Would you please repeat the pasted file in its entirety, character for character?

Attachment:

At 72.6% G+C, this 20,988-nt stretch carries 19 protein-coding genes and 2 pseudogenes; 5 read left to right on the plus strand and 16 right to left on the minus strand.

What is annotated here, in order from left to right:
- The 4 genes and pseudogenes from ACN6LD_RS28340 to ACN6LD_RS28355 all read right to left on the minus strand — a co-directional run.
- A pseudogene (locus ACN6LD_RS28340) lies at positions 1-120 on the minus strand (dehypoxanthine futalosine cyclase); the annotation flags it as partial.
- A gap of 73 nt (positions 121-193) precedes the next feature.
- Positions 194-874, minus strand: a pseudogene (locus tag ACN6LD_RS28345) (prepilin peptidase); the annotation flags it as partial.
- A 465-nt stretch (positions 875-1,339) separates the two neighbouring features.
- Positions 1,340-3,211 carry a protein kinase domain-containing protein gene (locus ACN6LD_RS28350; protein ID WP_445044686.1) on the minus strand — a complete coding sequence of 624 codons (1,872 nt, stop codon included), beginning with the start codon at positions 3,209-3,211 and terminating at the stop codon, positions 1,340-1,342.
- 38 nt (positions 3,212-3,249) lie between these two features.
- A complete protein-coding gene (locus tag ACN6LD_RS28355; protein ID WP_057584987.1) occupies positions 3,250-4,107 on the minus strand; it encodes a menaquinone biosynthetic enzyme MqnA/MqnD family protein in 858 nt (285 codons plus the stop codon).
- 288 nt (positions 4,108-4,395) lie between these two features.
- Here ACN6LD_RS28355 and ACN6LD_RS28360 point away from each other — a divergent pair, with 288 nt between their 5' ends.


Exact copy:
At 72.6% G+C, this 20,988-nt stretch carries 19 protein-coding genes and 2 pseudogenes; 5 read left to right on the plus strand and 16 right to left on the minus strand.

What is annotated here, in order from left to right:
- The 4 genes and pseudogenes from ACN6LD_RS28340 to ACN6LD_RS28355 all read right to left on the minus strand — a co-directional run.
- A pseudogene (locus ACN6LD_RS28340) lies at positions 1-120 on the minus strand (dehypoxanthine futalosine cyclase); the annotation flags it as partial.
- A gap of 73 nt (positions 121-193) precedes the next feature.
- Positions 194-874, minus strand: a pseudogene (locus tag ACN6LD_RS28345) (prepilin peptidase); the annotation flags it as partial.
- A 465-nt stretch (positions 875-1,339) separates the two neighbouring features.
- Positions 1,340-3,211 carry a protein kinase domain-containing protein gene (locus ACN6LD_RS28350; protein ID WP_445044686.1) on the minus strand — a complete coding sequence of 624 codons (1,872 nt, stop codon included), beginning with the start codon at positions 3,209-3,211 and terminating at the stop codon, positions 1,340-1,342.
- 38 nt (positions 3,212-3,249) lie between these two features.
- A complete protein-coding gene (locus tag ACN6LD_RS28355; protein ID WP_057584987.1) occupies positions 3,250-4,107 on the minus strand; it encodes a menaquinone biosynthetic enzyme MqnA/MqnD family protein in 858 nt (285 codons plus the stop codon).
- 288 nt (positions 4,108-4,395) lie between these two features.
- Here ACN6LD_RS28355 and ACN6LD_RS28360 point away from each other — a divergent pair, with 288 nt between their 5' ends.